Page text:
With the frenzied spate of restaurant openings in Dallas each year, it’s too easy to forget or overlook the multitude of eateries that get swept off to the side. Fear not: we’re shining a spotlight on some fine, under-the-radar spots that whip up great food but don’t always get the loudest buzz. From burger-&-beer joints to Afghani cuisine specialists, it’s time to serve these eight unsung restaurants some love.
Tuna Eyeball with Timothy DeLaGhetto and Ben Sinclair
East Dallas This Lake Highlands gem doesn’t get the breathless burger buzz that spots like Off-Site Kitchen or Maple & Motor get, but it dishes up some terrific, two-fisted sandwiches like the cheesy ‘Shroom Burger and the pork belly-topped Arnold & Elsie, all served in one of East Dallas’ most convivial spots. Pro tip: if you can get a seat at or a little before 5pm on Friday, then do.
Downtown Because they’re not necessarily in the hottest dining hub, Downtown restaurants tend to get short shrift, but this regional Mex restaurant that started there and expanded (to Fort Worth and Fairview) is not to be missed. More than your corner Tex-Mex spot, Wild Salsa crafts swoon-worthy dishes like tortas, tamales, tacos, and slow-roasted pork shoulder and lamb shank barbacoa that reflect the flavors of our neighbor to the south. And selections from the extensive tequila and mezcal menu just beg to be paired with any and every entrée.
Cedars Kudos aplenty have been bestowed on local BBQ titans like Lockhart Smokehouse and Pecan Lodge for traditional smokehouse goodness with some modern touches. Don’t overlook this South Side on Lamar-adjacent nook, where every unfussy dish harkens back to the best summer barbecue on the block: huge slabs of ribs, smoky chicken, juicy sausage, all smothered in a zippy house-made sauce. Make sure to leave room for a scratch-made pound cake that’ll bust your zipper if the ‘cue hasn’t already.
North Dallas Who knows how this South American-inspired eatery has managed to survive tucked away in a sleepy strip mall on Walnut Hill (which may be why it’s underrated). That corner of the world has had its share of retail and culinary casualties, but this spot survives, thanks to light, bright dishes with Peruvian influences, like fish tacos in lettuce cups, piquant roasted chicken, and fresh ceviches. Between the stout specialty coffees and squeezed-to-order juices and smoothies, breakfast here is a dream.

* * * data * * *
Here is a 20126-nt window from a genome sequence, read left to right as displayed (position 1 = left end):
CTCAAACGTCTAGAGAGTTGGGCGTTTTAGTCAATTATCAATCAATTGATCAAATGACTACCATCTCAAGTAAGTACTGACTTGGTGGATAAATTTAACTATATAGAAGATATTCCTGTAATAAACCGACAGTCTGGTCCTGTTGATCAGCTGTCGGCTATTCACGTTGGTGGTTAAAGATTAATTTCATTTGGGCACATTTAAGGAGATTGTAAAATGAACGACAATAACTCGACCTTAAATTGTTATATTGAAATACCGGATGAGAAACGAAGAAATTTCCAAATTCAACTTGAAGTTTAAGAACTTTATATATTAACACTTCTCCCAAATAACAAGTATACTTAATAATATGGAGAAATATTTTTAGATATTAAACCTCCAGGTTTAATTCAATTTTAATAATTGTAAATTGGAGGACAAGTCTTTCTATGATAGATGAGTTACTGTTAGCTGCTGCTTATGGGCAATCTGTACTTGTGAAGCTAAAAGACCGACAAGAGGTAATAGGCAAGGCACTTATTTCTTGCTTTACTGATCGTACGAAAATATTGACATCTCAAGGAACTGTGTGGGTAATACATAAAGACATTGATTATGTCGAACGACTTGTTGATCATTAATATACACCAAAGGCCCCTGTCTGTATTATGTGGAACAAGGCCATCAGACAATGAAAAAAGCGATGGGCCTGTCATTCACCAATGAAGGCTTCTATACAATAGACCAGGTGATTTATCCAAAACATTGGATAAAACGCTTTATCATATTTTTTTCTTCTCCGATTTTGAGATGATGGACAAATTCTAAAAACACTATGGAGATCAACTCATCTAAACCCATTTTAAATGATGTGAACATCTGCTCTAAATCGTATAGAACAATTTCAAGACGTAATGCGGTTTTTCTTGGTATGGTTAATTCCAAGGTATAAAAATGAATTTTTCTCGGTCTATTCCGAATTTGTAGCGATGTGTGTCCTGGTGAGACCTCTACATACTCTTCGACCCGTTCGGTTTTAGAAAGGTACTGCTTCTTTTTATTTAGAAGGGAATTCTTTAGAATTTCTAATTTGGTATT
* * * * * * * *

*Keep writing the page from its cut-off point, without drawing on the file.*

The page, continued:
Knox-Henderson Amid the trendy restaurants on the edge of Knox and Henderson closest to the Central Expressway, this stalwart seems to get lost in the fray. But Exec Chef Adam West’s elevated Southern-y comfort food here is carefully crafted and top notch: think house-smoked brisket sliders, crab cake salads, and grilled cheese & tomato soup. Now think about an all-star craft cocktail menu and beer list, and you’ve got yourself a helluva evening out.
Various locations Mi Cocina may take flak because, oddly, the local minichain gets treated by locals like the bastard stepchild of Tex-Mex. But the crunchy tacos, enchiladas, and queso are as good as, and often better than, a lot of those old-school Tex-Mex spots around town that folks rave about just because they’ve been in business since the ’60s. It’s easy to choose a damn-good sour cream chicken enchilada over vintage-restaurant hype, and be sure to have a Mambo Taxi frozen margarita with your entrée.
Lower Greenville Chef-owner Matt Pikar’s Afghani cuisine haven was one of the first to liven up this overhauled block of Lower Greenville, and seems to get overshadowed by all the hot new restaurants that have opened since. Nearby dwellers know and love it, and the food and great service keep it at the forefront of new diners’ minds. Once you’ve polished off that lamb korma, those dolmas, or that kofta chalao, head on up to the gorgeous patio and enjoy the skyline and the sunset with a cold one.
Oak Cliff This neighborhood haunt has the design aesthetic of a retro-fabulous diner on the outside, but inside, there’s some serious chef-honed cuisine happening. From fried frog legs and grilled beet salad, to sweet tea-brined chicken and bacon mac 'n' cheese, the Southern influences shine as brightly as the restaurant’s throwback sign on Davis St. The kitchen stays open until midnight every day and Saturday and Sunday brunch makes Nova’s OC neighbors flock.
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